The growth potential or trajectory of a company is another way investors can distinguish investable companies. Stocks can be divided into growth stocks or value stocks.
Companies that are developing new products and growing into new lines of business are considered growth companies.
Companies that fall into growth stock category are often not profitable for a reason. They are continuing to re-invest their earnings into hiring and the development of new products and lines of business. Growth companies are often in new fields such as technology or biotechnology. Growth stocks do really well in times of low-interest rates and economic expansion.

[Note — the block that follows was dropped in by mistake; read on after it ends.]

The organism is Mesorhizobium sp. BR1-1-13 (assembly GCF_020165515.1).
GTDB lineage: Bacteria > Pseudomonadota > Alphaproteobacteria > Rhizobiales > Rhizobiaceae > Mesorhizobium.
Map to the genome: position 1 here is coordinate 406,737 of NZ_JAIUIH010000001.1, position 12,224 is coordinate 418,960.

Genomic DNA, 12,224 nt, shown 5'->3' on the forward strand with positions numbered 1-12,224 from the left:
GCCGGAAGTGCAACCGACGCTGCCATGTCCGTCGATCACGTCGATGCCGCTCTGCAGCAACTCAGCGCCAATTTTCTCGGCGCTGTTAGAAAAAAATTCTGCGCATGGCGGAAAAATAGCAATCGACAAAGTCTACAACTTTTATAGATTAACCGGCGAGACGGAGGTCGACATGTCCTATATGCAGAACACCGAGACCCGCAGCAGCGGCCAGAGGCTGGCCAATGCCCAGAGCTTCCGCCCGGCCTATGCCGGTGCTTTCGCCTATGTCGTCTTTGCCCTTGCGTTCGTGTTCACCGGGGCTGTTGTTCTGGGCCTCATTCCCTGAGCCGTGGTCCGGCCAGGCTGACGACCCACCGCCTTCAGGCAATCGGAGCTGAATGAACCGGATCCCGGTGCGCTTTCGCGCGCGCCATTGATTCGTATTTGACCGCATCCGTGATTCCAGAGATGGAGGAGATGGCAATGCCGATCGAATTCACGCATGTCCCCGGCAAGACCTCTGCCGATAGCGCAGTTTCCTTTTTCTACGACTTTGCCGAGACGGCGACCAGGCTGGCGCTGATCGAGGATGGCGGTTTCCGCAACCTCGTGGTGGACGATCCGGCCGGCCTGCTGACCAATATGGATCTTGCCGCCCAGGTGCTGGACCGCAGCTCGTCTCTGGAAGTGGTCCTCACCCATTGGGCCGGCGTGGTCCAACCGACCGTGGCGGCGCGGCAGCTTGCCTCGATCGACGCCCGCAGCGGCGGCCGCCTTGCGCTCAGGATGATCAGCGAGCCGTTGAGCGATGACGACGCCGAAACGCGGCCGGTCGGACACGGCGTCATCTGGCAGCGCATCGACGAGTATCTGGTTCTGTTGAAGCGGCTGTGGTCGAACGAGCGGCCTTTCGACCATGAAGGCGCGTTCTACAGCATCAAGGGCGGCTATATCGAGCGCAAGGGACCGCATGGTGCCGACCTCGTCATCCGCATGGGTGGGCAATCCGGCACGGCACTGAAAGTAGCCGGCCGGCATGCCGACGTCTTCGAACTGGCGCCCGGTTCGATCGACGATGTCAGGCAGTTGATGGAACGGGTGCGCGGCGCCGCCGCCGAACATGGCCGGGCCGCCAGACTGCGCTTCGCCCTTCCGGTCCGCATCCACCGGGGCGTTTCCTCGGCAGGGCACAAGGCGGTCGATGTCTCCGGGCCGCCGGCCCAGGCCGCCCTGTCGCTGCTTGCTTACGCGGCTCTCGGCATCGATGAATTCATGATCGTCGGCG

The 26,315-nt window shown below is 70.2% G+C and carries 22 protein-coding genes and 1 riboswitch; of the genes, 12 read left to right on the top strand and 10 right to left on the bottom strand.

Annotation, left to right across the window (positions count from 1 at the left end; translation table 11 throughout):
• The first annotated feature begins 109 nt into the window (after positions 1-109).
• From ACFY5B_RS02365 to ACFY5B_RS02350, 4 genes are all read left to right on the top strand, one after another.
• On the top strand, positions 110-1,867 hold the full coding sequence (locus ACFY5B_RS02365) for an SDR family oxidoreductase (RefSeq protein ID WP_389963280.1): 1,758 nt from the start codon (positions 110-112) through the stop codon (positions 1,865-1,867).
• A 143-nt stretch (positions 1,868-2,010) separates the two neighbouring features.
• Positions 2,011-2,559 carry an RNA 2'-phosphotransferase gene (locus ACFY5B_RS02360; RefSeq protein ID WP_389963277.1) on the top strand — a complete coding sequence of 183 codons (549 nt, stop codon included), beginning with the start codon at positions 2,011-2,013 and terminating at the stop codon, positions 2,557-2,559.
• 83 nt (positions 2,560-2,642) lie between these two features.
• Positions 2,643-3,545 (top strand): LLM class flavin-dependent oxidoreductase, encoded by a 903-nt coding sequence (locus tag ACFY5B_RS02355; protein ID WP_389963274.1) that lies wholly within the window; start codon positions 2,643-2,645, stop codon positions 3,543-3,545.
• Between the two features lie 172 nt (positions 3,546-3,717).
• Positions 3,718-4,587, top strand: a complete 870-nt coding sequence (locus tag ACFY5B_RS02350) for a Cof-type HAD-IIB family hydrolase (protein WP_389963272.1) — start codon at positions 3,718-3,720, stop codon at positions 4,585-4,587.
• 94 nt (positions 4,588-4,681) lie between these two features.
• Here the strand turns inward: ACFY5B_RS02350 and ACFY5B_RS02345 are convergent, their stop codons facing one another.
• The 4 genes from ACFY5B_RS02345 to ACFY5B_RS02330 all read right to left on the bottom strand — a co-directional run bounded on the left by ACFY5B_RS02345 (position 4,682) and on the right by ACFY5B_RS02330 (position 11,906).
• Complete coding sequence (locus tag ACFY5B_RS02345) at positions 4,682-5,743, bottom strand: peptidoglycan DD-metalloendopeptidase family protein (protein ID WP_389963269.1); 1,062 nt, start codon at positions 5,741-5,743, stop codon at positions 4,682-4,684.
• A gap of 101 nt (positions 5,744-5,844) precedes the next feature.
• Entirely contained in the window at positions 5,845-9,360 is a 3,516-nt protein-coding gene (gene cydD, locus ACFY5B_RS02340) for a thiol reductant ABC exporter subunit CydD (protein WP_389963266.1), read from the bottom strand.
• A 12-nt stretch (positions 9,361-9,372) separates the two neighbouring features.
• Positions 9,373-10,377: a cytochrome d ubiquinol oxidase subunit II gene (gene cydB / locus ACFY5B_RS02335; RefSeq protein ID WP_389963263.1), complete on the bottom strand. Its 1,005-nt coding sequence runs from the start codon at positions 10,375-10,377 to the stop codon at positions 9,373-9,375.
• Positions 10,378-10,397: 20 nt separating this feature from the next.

Popular growth stocks include: Amazon, Apple, Zoom, Etsy, Shopify, Facebook, Netflix, Google, Twitter, and Tesla.
Companies that have been established and have very stable earnings are considered value stocks.
Value stocks are often called blue-chip companies. These businesses have been around for a long time and are ubiquitous in our everyday lives. It's very unlikely they will disappear anytime soon, and for the most part, are no longer growing rapidly. Instead, these businesses are great at generating income for us through the form of dividends. Value stocks do really well in times of economic contraction and recessions.
Popular value stocks include: IBM, Colgate, All-State insurance, Chevron, CVS, General Mills, Bank of America.